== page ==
The demographic characteristics of TARCC’s sample are presented in Table 1. The unadjusted wave 2 dEQ achieved a high AUC for the discrimination between AD cases and NC (AUC = 0.953; CI: 0.946–0.960). g’s AUC for the same discrimination was at a near chance level [AUC = 0.536 (CI: 0.514–0.558)]. This is consistent with past findings, across batteries, in this and other cohorts.

The Base Model fit well [χ2 = 84.80 (11), p <0.001; CFI = 0.977; RMSEA = 0.045]. Independently of the covariates (i.e., age, education, ethnicity, gender, GDS scores, HCY, and Hgb A1c), possession of an APOE ε4 allele was significantly directly associated with Wave 2 dEQ (r = -0.25, p<0.001), but not with the Wave 2 g’ composite (r = -0.02, p = 0.21). g’ was then dropped from consideration. The APOE ε4 allele’s significant association with Wave 2 dEQ scores was in a negative direction suggesting an adverse effect on observed cognitive performance.

The mediation models also fit well [e.g., Adiponectin (APN): χ2 = 168.65 (17), p < 0.001; CFI = 0.965; RMSEA = 0.051; Amphiregulin (AREG): χ2 = 121.60 (17), p < 0.001; CFI = 0.980; RMSEA = 0.043; C-Reactive Protein (CRP): χ2 = 168.58 (17), p < 0.001; CFI = 0.964; RMSEA = 0.051 (Fig 1)]. Regardless, only CRP achieved a statistically significant mediation effect after Bonferroni correction for multiple comparisons (Table 2). CRP appeared to mediate 8.1% of the APOE ε4 allele’s direct effect on δ (z = 3.10, p = <0.001). CRP’s effect replicated across both random subsets [χ2 difference = 1.9 (3), p = 0.50].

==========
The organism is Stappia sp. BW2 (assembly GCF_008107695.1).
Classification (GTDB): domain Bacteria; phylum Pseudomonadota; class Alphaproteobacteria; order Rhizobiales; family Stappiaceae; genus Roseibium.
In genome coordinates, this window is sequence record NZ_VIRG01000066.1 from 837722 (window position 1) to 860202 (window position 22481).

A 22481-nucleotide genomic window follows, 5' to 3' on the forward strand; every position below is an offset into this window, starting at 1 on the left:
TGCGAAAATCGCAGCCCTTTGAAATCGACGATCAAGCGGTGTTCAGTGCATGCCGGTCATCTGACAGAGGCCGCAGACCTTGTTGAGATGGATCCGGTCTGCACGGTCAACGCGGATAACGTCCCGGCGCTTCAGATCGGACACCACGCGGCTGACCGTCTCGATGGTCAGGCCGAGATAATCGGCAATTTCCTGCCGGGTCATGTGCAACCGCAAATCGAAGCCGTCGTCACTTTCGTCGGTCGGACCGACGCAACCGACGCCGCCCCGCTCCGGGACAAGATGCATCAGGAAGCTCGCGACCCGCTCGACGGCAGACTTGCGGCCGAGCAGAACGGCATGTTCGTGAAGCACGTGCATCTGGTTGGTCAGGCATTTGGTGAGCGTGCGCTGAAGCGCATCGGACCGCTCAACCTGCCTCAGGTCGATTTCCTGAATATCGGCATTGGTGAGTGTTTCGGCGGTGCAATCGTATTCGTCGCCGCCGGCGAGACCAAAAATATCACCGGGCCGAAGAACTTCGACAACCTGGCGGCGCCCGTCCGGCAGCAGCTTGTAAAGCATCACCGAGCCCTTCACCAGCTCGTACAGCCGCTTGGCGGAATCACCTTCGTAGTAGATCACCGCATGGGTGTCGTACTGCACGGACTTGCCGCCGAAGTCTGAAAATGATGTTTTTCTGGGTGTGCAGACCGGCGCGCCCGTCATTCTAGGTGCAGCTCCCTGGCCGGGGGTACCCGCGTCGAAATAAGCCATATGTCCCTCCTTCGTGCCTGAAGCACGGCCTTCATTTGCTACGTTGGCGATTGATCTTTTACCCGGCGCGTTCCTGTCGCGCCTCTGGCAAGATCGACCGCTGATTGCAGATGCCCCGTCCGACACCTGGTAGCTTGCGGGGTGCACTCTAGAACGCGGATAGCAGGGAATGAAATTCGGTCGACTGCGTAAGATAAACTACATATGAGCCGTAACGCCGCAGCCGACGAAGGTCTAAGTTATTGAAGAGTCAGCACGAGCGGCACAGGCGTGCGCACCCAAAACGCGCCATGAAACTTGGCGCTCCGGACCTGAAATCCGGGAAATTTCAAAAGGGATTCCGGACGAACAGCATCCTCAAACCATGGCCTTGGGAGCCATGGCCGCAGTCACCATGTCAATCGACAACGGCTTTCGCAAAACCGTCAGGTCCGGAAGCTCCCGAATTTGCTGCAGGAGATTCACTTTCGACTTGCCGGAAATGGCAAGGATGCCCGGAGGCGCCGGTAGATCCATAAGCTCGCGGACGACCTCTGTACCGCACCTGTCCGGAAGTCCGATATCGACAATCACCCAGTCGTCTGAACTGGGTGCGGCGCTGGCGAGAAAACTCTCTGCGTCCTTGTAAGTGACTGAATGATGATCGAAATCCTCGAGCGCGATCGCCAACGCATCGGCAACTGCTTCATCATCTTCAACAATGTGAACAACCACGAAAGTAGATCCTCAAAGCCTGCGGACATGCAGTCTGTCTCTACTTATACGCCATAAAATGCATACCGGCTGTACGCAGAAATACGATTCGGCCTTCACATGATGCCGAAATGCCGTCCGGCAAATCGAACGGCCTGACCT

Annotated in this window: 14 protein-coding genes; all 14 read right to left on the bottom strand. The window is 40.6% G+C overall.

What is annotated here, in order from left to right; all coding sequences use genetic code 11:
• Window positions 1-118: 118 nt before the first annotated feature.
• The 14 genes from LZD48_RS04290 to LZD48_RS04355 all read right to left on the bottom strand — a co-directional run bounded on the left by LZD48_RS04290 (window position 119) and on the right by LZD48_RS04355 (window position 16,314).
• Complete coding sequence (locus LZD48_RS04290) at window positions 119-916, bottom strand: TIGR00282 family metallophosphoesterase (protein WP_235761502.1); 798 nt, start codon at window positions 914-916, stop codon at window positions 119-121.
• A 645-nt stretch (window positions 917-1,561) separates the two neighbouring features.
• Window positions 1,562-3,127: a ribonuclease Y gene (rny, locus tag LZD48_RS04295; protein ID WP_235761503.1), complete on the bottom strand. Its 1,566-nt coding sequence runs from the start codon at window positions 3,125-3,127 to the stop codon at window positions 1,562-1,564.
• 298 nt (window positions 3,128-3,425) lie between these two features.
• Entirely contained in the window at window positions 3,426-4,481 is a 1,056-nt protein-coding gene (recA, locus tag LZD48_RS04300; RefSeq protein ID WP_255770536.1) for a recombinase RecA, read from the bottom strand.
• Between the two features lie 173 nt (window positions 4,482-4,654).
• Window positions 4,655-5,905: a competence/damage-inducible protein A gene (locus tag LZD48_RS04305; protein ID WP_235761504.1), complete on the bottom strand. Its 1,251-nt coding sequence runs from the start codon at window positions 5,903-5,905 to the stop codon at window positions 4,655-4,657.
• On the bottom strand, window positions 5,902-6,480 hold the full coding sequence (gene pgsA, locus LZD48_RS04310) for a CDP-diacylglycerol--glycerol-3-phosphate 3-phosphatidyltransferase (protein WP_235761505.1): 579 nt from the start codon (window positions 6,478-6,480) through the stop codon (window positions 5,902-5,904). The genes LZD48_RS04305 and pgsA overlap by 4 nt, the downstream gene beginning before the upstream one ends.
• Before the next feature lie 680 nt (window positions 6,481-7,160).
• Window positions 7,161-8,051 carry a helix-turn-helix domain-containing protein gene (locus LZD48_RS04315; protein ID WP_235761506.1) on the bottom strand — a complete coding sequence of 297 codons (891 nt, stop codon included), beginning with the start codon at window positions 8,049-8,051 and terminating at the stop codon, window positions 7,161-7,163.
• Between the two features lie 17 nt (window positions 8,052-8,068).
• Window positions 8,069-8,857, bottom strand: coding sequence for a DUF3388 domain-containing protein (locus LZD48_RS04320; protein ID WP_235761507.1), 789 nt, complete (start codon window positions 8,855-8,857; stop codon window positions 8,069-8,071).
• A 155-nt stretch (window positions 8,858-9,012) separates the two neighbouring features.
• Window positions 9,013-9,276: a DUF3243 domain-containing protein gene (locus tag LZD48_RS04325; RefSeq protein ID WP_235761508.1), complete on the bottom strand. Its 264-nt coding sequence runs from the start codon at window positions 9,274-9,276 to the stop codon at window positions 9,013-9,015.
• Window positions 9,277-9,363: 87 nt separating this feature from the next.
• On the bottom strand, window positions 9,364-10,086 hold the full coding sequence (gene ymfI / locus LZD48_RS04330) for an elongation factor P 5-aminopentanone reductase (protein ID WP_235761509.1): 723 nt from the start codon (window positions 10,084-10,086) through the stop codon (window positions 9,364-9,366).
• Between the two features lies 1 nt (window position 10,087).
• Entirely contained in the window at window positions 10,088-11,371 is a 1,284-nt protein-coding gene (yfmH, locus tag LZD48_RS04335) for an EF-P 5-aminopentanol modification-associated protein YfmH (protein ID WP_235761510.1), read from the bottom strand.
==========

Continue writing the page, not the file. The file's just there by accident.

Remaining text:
Table 2. Potential mediators of APOE e4’s-specific cognitive effects.

Two additional serum proteins, APN, and AREG approached significance. Both failed to survive Bonferroni correction, due to relatively weak associations with the APOE ε4 allele along path c (p = 0.008 and 0.004 respectively). APN might otherwise have mediated 5.4% of the APOE ε4 allele’s direct effect (z = -2.52, p <0.001). APN’s potential mediation effect replicated across random subsets [χ2 difference = 5.6 (3), p = 0.10].

AREG might otherwise have mediated 7.2% of the APOE ε4 allele’s direct effect (z = -4.54, p ≤ 0.001). AREG’s potential mediation effect replicated across random subsets [χ2 difference = 3.2 (3), p = 0.25]. There were no other APOE ε4 allele-associated proteins. Table 3 presents the APOE ε4 allele-independent dEQ biomarkers. Table 4 lists biomarkers that were related neither to the APOE ε4 allele, nor to dEQ.

Table 3. APOE-independent dEQ biomarkers (unrelated to APOE by Path c).